"The third annual tournament commenced on Wednesday last and terminated yesterday, the rain falling in torrents every day; but the downpour of Saturday rendered the playing of the final ties impossible, and the game was finished yesterday in the [skating] rink. Notwithstanding the unpleasant weather, the several games were very well contested, and the winners carried off several valuable silver ornaments &c to the value of nearly £100. Owing to the kindness of Colonel Stephenson and the officers of the 87th Royal Irish Fusiliers, the fine band of the regiment, led by Herr Wernthal, performed a choice selection of music in the grounds of the County Limerick Cricket Club, where the games were played."
The indoor matches were probably played on either asphalt or wood.
October 7-11, Cheltenham, Gloucestershire, England (Asphalt and Wood; Indoors and Outdoors)
Venue: Imperial Winter Garden
1R: Florence Mardall d. Miss Gardner by 2 sets to love
1R: Ellen Ramsay d. Carrie Bennett 6-1 6-0
1R: Clara Hill d. Mrs Friend 6-4 6-4
1R: Ellen Maltby d. Edith Renshaw by 2 sets to one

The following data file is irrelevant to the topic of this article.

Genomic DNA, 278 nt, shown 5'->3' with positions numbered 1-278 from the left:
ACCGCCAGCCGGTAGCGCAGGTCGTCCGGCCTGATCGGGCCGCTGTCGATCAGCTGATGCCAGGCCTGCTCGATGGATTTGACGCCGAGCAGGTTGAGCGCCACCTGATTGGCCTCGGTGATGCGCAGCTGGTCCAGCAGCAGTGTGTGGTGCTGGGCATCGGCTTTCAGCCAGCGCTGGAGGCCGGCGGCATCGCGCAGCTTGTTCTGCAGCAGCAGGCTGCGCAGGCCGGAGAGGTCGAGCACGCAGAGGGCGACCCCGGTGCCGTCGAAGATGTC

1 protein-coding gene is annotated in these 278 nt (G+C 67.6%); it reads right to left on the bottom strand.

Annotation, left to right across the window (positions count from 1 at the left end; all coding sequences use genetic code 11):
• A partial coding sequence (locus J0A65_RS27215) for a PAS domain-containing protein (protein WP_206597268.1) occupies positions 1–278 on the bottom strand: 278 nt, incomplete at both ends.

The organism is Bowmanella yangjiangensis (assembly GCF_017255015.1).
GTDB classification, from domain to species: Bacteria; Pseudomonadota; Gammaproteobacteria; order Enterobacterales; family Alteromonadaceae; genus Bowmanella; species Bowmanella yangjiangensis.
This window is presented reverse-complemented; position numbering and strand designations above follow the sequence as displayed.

1R: Mary Abercrombie d. Mary Ann Maltby by 2 sets to love
1R: Miss Shand d. Miss Bennett by 2 sets to love
1R: Miss Willoughby d. L.W. Hawkins by 2 sets to love
1R: Marian Bradley d. Miss Cockshott 6-0 6-0
QF: Mardall d. Ramsay 6-3 6-3
QF: E Maltby d. Hill 6-2 6-2
QF: Abercrombie d. Shand 6-1 6-0
QF: Bradley d. Willoughby 6-0,6-0
SF: Mardall d. Maltby 6-3 6-5
SF: Bradley d. Abercrombie 6-3 6-2
FI: Florence Mardall d. Marian Bradley 6-5 6-4 3-6 3-6 6-3
1R: Mary Abercrombie/Marian Bradley d. Ellen Maltby/Mary Ann Maltby 6-5 6-5
1R: Mrs Aylmer/B. Neate d. Miss Bennett/Mrs Gardner 6-3 6-3
1R: Ellen Ramsay/Edith Renshaw d. Miss Cockshott/Miss Shand 6-2 6-1
1R: Clara Hill/Florence Mardall d. Carrie Bennett/Mrs Friend 6-2 6-1
SF: Abercrombie/Bradley d. Aylmer/Neate 6-0 6-2
SF: Hill/Mardall d. Ramsay/Renshaw 5-6 6-1 6-4
DF: Mary Abercrombie/Marian Bradley d. Clara Hill/Florence Mardall 6-2 6-3 6-2